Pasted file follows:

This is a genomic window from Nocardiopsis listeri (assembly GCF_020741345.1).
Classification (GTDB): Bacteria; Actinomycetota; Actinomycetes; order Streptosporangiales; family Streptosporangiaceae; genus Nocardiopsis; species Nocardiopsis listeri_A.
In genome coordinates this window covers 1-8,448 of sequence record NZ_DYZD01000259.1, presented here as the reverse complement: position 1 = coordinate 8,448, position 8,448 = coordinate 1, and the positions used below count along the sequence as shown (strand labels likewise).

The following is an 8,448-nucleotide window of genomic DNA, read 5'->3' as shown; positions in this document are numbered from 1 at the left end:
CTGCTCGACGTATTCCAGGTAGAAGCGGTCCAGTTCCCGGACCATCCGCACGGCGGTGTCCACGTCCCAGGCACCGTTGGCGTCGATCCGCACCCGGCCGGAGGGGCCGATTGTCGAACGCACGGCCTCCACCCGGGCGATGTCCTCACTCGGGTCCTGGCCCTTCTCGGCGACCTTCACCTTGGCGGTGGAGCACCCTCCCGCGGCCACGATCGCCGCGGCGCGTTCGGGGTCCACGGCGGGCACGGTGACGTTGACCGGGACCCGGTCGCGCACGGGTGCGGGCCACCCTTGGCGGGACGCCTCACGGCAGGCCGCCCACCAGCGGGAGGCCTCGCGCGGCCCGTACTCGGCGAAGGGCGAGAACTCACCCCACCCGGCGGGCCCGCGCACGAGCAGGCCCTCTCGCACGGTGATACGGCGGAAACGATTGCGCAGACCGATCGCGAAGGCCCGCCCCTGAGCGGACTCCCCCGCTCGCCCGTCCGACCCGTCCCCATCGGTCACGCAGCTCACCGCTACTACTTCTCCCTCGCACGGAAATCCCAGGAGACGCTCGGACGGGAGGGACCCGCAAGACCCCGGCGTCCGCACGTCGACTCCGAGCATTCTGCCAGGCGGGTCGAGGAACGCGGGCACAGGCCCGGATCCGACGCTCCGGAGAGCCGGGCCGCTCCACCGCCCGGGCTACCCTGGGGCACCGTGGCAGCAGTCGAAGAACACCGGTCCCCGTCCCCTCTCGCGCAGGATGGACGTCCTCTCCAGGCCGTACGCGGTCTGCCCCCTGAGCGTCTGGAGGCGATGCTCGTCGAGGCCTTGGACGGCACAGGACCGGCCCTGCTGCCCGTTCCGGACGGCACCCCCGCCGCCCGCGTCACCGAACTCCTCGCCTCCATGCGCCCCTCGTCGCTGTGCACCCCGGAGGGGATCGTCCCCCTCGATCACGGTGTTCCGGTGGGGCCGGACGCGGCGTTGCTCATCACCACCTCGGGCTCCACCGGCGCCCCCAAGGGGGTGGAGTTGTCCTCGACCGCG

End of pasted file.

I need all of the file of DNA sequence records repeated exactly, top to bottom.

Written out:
This is a genomic window from Nocardiopsis listeri (assembly GCF_020741345.1).
Classification (GTDB): Bacteria; Actinomycetota; Actinomycetes; order Streptosporangiales; family Streptosporangiaceae; genus Nocardiopsis; species Nocardiopsis listeri_A.
In genome coordinates this window covers 1-8,448 of sequence record NZ_DYZD01000259.1, presented here as the reverse complement: position 1 = coordinate 8,448, position 8,448 = coordinate 1, and the positions used below count along the sequence as shown (strand labels likewise).

The following is an 8,448-nucleotide window of genomic DNA, read 5'->3' as shown; positions in this document are numbered from 1 at the left end:
CTGCTCGACGTATTCCAGGTAGAAGCGGTCCAGTTCCCGGACCATCCGCACGGCGGTGTCCACGTCCCAGGCACCGTTGGCGTCGATCCGCACCCGGCCGGAGGGGCCGATTGTCGAACGCACGGCCTCCACCCGGGCGATGTCCTCACTCGGGTCCTGGCCCTTCTCGGCGACCTTCACCTTGGCGGTGGAGCACCCTCCCGCGGCCACGATCGCCGCGGCGCGTTCGGGGTCCACGGCGGGCACGGTGACGTTGACCGGGACCCGGTCGCGCACGGGTGCGGGCCACCCTTGGCGGGACGCCTCACGGCAGGCCGCCCACCAGCGGGAGGCCTCGCGCGGCCCGTACTCGGCGAAGGGCGAGAACTCACCCCACCCGGCGGGCCCGCGCACGAGCAGGCCCTCTCGCACGGTGATACGGCGGAAACGATTGCGCAGACCGATCGCGAAGGCCCGCCCCTGAGCGGACTCCCCCGCTCGCCCGTCCGACCCGTCCCCATCGGTCACGCAGCTCACCGCTACTACTTCTCCCTCGCACGGAAATCCCAGGAGACGCTCGGACGGGAGGGACCCGCAAGACCCCGGCGTCCGCACGTCGACTCCGAGCATTCTGCCAGGCGGGTCGAGGAACGCGGGCACAGGCCCGGATCCGACGCTCCGGAGAGCCGGGCCGCTCCACCGCCCGGGCTACCCTGGGGCACCGTGGCAGCAGTCGAAGAACACCGGTCCCCGTCCCCTCTCGCGCAGGATGGACGTCCTCTCCAGGCCGTACGCGGTCTGCCCCCTGAGCGTCTGGAGGCGATGCTCGTCGAGGCCTTGGACGGCACAGGACCGGCCCTGCTGCCCGTTCCGGACGGCACCCCCGCCGCCCGCGTCACCGAACTCCTCGCCTCCATGCGCCCCTCGTCGCTGTGCACCCCGGAGGGGATCGTCCCCCTCGATCACGGTGTTCCGGTGGGGCCGGACGCGGCGTTGCTCATCACCACCTCGGGCTCCACCGGCGCCCCCAAGGGGGTGGAGTTGTCCTCGACCGCG